The Fresh Loaf

News & Information for Amateur Bakers and Artisan Bread Enthusiasts

Hand Mixing vs. Machine ???'s

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Justkneadit's picture
Justkneadit

Hand Mixing vs. Machine ???'s

Ok, I've been reading ever so studiously about bread baking. I mean I need to know the basics, it's the foundation to great bread. I'm a little confused though between hand mixing and machine mixing and the importance of one over the other.

I've read that mixing is one of the most important steps in bread baking, but when I usually read this it then goes into instructions on how to machine mix. So, is mixing in the machine equivalent to kneading by hand? I have a dough whisk and believe me I could attempt to mix until I'm blue in the face and fading quick but I only seem to be able to just combine the ingredients and after that I just push the lump of mass around the bowl.

Is my techniques slacking or was my assumption right? Thanks. 

suave's picture
suave

Whisk is just for combining ingredients.  Once the dough comes together you knead.

Justkneadit's picture
Justkneadit

I understand that part, but what I'm asking when does kneading by hand do the same as mixing in a machine?

suave's picture
suave

Anything that household stand mixer does can be done by hand.  It's harder with some doughs, and techniques may change depending on the type of dough, but one absolutely can do without a machine.

rayel's picture
rayel

  I have often asked a similar question when mixing with a machine. When is it mixed, and has the kneading really begun? Something about the immediate feedback that hands on provide, (and results) often cuts to the chase. The machine is a great energy saver, and other times ones hands out peform it. I have a dough whisk, and have gone that rout, and understand when you say, mix till you turn blue. I love when I can get my hands into it, so many answers so quickly.

Ray

dabrownman's picture
dabrownman

I use the whisk is on eeg whites or cream or want to beat air into something.  If I have a very wet dough that doesn't have much whole grain in it, I use the paddle for 4 minutes until it comes together well on KA speed 2 and then switch to the dough hook  for another 8 minutes on speed 3.  A stiffer dough we start out with dough hook  on speed 2 and give it a go for 8 minutes.  This gives you some gluten development to start out with.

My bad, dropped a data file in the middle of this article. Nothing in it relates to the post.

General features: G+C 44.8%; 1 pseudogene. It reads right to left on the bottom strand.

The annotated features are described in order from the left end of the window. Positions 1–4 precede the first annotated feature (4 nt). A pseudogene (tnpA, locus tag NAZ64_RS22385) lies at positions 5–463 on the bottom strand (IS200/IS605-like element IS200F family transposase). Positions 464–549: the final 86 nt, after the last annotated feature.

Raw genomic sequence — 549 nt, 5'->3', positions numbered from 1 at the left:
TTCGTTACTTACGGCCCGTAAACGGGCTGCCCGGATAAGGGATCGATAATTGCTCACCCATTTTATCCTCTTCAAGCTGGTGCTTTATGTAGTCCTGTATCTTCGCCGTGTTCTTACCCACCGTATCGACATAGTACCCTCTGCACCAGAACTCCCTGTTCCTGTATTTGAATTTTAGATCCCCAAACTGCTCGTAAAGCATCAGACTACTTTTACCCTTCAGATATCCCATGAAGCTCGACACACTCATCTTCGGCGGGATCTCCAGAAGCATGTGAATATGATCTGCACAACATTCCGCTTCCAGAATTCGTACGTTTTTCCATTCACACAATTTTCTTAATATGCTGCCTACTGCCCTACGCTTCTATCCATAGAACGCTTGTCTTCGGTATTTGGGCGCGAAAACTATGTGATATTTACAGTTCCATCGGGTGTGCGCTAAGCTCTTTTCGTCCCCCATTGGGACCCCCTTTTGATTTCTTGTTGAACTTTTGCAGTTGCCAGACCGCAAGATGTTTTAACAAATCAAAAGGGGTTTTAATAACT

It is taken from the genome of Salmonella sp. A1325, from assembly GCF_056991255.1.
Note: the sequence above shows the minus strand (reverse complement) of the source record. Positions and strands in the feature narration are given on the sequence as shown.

Then we like to let it rest for 15 minutes before doing regular kneading or sets of S&F's or French Slap and folds or some combination.  I don't think that a mixer can give you the dough you want all on its own.  We do most  bred by hand now a days because we think we get better results - it is just not as fast but I'm not a commercial baker in a hurry doing a ton of dough either.  It is more fun and way less clean up doing gluten development by hand.

Still, some very slack doughs benefit from being machine worked first and some folks are physically challenged one way or another and need the help. 

Mini Oven's picture
Mini Oven

Rarely does one over-mix using hands.  (Exceptions might include high % rye doughs.)  

That is why rather specific instructions are for mixing machines.  Mechanical mixers don't turn blue, they can get hot and start to smoke, and it is usually too late, a sure sign that either the mixer is over taxed or dough too stiff, over-mixed or all three.  Mixers don't have brains directly attached.  There might be some mixers with computers but way out of the price league of home bakers.   I can see it now in 5 yrs...  

"The new home Sensor Mixer" ...mixing your doughs to the right amount of gluten integrity!  Choice of 99+ settings!  "No longer will those egg whites be up for debate!  Press "soft peaks" "medium" or "stiff peaks"  for perfectly beaten egg whites each and every time!"  "...and don't forget those valuable temperature settings!"   "Now it does more!"  "Use the East coast setting and mistify water adding valuable humidity to your home environment!"  "Shuts off automatically, connects directly to your home computer!"  "Download a recipe and instruct your mixer at the same time!"  

suave's picture
suave

Overmixing is, for the most part, a myth.   Unless, of course, one keeps a 50-qt spiral in the garage.

davidg618's picture
davidg618

During the middle year, of the last three years, I put my mixer away, and mixed, kneaded and/or stretch-and-folded doughs by hand. I did this primarily to teach my hands what successful dough felt like from initial mixing to final shaping and proofing. It was a year well spent.

In the past year I've returned to machine mixing (KA 600 Pro). For most doughs I use speed 1 or 2 only, and single digit times. I routinely mix, autolyse and a first kneading with the machine, then I perform a series of S&F's during the first hours of bulk fermentation. During every step I handle the dough: my year of hand work guiding me.

David G

Justkneadit's picture
Justkneadit

Thanks everyone. I hand mix because I do not have a mixer. I didn't know if I was missing out on better dough if I didn't have one because I am unable to mix very well with my hands.

judsonsmith's picture
judsonsmith

Sometimes in a commercial bakery, with breads made with the "short mix" (like some ciabatta methods) all the mixer really is an (really strong) ingredient incorporating robot. All the actual dough development happens with a long bulk fermentation and some folding. Its really not so hard for a human to fold 50k of dough in a bin. Incorporating that much in ingredients could be really rough on the body but in small batches it's a breeze, and there's no difference in quality of ingredient incorporation ( I think) in small batches between hand and mixer. So all I'm saying is what everyone esle said already- You're good to go!

-Jud